WASHINGTON – While American energy firms have made major progress in exploiting new “unconventional” (mostly shale) oil, this way vastly increasing domestic production, we still import almost half of the 18 million barrels of oil that we consume every day. This means “exporting” billions of US dollars, every day, in order to pay for this precious fuel. It is a well-known fact that most of our oil is refined into transportation fuel necessary to power a gigantic US fleet of automobiles and trucks.
US produced natural gas
Beyond increased domestic production, can America find other ways to import less oil? Yes it can, by taking advantage of abundant, cheap (and much cleaner) US produced natural gas. Using hydraulic fracturing and horizontal drilling, US energy companies managed to vastly increase the production of American natural gas.
Increased supply means lower prices. As most of our natural gas is used for electric power generation and for heating, this new supply is great news for both industry and individual consumers who see stable or lower electricity prices.
CNG/LNG as transportation fuels
While this is wonderful, we can do much better. Natural gas, compressed or liquefied (CNG/LNG) can also be used as transportation fuel, this way replacing diesel or gasoline, much of it derived from expensive imported oil. The reason for switching is lower prices. LNG/CNG cost only about $ 1.70 per “gasoline-gallon equivalent”. And do keep in mind that this is not a new, experimental technology. This is old stuff.
The reason why America never adopted natural gas engines to power vehicles is that traditionally we used to have relatively cheap gasoline. Well, now all this has changed.
Gasoline and diesel are no longer cheap; while (thanks to hydraulic fracturing) now we have enormous amounts of domestic and really inexpensive natural gas. Hence the price difference between gasoline/diesel and natural gas.
How can we switch?
The problem in shifting from gasoline/diesel to CNG/LNG is that the US automotive industry has been slow in offering new products that run on natural gas. At the same time, America still lacks a reliable network of refueling stations offering LNG or CNG.
And here we have the classic “chicken or egg” dilemma. LNG/CNG refueling stations are quite expensive. Very few entrepreneurs are willing to build them without the assurance that there will be plenty of customers. By the same token, consumers will be reluctant to make the switch to LNG/CNG powered vehicles unless they believe that they can be easily refueled anywhere.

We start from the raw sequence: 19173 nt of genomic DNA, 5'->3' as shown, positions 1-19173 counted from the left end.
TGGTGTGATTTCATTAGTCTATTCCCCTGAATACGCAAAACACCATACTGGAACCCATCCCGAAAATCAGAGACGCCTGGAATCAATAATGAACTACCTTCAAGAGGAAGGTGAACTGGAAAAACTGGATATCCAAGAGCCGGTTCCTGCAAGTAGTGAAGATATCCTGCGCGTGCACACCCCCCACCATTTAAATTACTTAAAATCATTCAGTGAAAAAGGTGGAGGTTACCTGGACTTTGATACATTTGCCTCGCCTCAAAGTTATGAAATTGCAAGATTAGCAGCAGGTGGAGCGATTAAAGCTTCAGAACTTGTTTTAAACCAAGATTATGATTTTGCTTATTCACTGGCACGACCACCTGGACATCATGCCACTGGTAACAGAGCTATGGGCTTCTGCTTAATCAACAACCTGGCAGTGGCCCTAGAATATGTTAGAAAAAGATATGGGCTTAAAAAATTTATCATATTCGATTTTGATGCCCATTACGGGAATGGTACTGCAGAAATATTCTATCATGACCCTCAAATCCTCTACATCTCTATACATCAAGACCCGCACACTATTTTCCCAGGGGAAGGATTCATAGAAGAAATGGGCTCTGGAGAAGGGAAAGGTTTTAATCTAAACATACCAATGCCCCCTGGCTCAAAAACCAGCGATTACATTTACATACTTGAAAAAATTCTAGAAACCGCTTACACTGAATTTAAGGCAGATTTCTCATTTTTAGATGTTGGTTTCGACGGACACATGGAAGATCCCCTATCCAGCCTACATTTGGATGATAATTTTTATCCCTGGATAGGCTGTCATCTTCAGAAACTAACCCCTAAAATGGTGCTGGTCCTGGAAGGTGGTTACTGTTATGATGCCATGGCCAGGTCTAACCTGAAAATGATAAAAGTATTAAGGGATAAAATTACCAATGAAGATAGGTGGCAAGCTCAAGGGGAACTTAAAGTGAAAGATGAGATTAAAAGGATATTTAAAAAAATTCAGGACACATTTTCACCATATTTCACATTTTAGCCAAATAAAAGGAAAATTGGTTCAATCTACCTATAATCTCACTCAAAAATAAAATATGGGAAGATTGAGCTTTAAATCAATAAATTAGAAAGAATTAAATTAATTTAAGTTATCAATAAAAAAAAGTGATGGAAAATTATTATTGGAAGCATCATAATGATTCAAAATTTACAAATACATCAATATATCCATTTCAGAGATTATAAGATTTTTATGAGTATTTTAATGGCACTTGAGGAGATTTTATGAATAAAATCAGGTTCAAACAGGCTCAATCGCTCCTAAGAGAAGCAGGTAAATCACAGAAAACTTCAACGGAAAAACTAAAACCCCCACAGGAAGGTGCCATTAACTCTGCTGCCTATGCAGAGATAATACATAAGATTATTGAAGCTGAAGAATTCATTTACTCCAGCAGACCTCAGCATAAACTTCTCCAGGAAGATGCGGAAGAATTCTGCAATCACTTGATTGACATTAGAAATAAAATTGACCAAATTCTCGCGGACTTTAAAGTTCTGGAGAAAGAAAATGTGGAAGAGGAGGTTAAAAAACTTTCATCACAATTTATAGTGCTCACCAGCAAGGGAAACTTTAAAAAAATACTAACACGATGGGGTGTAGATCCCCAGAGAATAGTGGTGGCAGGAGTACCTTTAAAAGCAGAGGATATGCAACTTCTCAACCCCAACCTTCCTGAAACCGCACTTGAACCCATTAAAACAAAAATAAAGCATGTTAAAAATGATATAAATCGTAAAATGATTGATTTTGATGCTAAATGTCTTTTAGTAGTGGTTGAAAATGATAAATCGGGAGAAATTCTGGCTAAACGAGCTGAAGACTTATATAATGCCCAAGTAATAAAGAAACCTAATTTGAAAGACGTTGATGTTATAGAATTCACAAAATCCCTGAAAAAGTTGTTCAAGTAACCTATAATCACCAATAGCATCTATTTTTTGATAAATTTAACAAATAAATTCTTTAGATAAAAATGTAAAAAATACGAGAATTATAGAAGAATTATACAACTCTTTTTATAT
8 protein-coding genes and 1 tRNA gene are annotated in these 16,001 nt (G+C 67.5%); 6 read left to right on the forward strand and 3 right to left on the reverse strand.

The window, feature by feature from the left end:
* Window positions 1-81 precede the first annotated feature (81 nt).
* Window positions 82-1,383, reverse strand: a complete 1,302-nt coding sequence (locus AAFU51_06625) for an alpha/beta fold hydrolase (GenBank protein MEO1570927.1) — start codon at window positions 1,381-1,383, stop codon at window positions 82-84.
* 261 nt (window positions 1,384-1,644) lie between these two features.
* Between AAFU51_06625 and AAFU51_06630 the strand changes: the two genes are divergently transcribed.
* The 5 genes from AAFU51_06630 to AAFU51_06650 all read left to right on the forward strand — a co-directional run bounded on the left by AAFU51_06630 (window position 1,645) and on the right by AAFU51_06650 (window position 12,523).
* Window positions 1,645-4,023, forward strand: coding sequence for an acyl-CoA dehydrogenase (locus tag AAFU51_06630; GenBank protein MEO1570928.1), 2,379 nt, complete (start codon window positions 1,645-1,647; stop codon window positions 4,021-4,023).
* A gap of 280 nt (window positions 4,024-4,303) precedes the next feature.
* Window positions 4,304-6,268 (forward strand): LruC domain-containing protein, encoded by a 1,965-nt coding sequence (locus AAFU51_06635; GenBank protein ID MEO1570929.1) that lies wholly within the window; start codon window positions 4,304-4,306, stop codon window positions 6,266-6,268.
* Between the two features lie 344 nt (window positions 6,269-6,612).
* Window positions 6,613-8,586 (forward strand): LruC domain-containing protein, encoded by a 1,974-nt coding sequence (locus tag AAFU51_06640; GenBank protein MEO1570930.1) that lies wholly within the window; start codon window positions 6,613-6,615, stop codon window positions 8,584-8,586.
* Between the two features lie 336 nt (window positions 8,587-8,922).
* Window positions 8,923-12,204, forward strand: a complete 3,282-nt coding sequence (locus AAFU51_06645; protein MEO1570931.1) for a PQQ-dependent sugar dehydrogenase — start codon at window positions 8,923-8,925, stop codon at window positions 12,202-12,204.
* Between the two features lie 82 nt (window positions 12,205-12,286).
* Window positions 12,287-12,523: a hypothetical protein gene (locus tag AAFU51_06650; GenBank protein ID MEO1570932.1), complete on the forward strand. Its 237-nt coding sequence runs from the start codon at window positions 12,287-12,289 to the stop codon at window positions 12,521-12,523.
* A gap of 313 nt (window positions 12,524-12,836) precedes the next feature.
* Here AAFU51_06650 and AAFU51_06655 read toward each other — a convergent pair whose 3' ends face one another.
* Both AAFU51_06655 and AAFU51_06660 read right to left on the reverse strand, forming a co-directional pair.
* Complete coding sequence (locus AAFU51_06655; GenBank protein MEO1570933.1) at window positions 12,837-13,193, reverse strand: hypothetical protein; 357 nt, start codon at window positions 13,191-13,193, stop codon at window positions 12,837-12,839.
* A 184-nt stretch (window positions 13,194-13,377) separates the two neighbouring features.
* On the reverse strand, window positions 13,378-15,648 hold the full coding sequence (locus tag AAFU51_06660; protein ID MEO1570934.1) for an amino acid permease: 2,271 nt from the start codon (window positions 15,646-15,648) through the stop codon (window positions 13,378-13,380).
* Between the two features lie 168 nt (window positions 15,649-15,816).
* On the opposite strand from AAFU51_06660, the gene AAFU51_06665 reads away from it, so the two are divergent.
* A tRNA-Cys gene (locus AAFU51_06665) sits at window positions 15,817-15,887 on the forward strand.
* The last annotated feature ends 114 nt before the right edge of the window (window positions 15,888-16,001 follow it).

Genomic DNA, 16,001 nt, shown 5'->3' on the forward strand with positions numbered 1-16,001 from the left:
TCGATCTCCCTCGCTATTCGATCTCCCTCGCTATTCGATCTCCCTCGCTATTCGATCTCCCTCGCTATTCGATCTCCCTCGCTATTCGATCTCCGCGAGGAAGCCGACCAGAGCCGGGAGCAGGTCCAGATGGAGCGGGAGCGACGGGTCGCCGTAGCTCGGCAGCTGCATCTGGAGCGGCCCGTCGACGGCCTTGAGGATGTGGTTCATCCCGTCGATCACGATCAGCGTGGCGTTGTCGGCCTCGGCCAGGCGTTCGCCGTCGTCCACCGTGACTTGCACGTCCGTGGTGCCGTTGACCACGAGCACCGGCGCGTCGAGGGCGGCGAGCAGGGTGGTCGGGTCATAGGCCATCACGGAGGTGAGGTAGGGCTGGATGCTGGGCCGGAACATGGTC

Well, there is a solution to the “chicken or egg” dilemma and challenge. As Bob Lukefahr and Balu Balagopal explain in a WSJ op-ed piece, (Forget Electric Cars. Natural Gas Is Powering Vehicles in Texas, September 27, 2014), major US auto manufacturers such as Ford are introducing new trucks with flex-fuel engines, meaning engines that can work with both, natural gas and diesel. Other types of engines now being offered work with a blend of the two fuels.
This should take care of the refueling problem until more stations will be built. If you run out of LNG and the next refueling station is still too far, you switch your engine to diesel. No problem.
As the two authors explain, it is clear that companies that operate medium-sized or heavy trucks will get the most out of this fuel conversion. They work with heavy commercial vehicles that are on the road most of the time and therefore consume a lot of fuel. Considering the price advantage of CNG/LNG over diesel, the upfront costs of any conversion/retrofit of an existing fleet of trucks will easily be recovered because of the significant savings due to lower fuel costs.
Converting heavy trucks
Of course, down the line the real targets are bigger and more expensive 18 wheelers. However, the cost of converting really heavy trucks to LNG/CNG is much higher. And there are other issues, such as training mechanics on how to maintain these different types of engines.
Given the lack of familiarity with natural gas-powered vehicles, in many instances the cost of maintaining them is higher than the cost of maintaing the old but well known diesel powered trucks.
Overtime, as more and more people master the still unfamiliar technology, this will change. But higher maintenance costs may induce fleet operators to wait a bit longer before embracing LNG/CNG.
In other words, the transition to LNG/CNG is still complicated. But, in the end, as industry adjusts its offerings to the new fuel reality, and as more companies will invest in LNG/CNG refueling stations, simple economics should favor a switch from diesel to natural gas to power heavy vehicles.
With flex-fuel vehicles there is no down side
All this of course assumes that the substantial price differential between natural gas and diesel will stay. If we can imagine a future in which oil prices will go down (and stay down) significantly, this way driving down the cost of diesel, then there will be no longer any advantage in powering your trucks with LNG/CNG.
However, if you purchased a flex-fuel vehicle, you are still OK. If diesel will become cheaper than natural gas, (this is possible, although unlikely), then you switch back to diesel, at no extra cost, because your vehicle works with both fuels.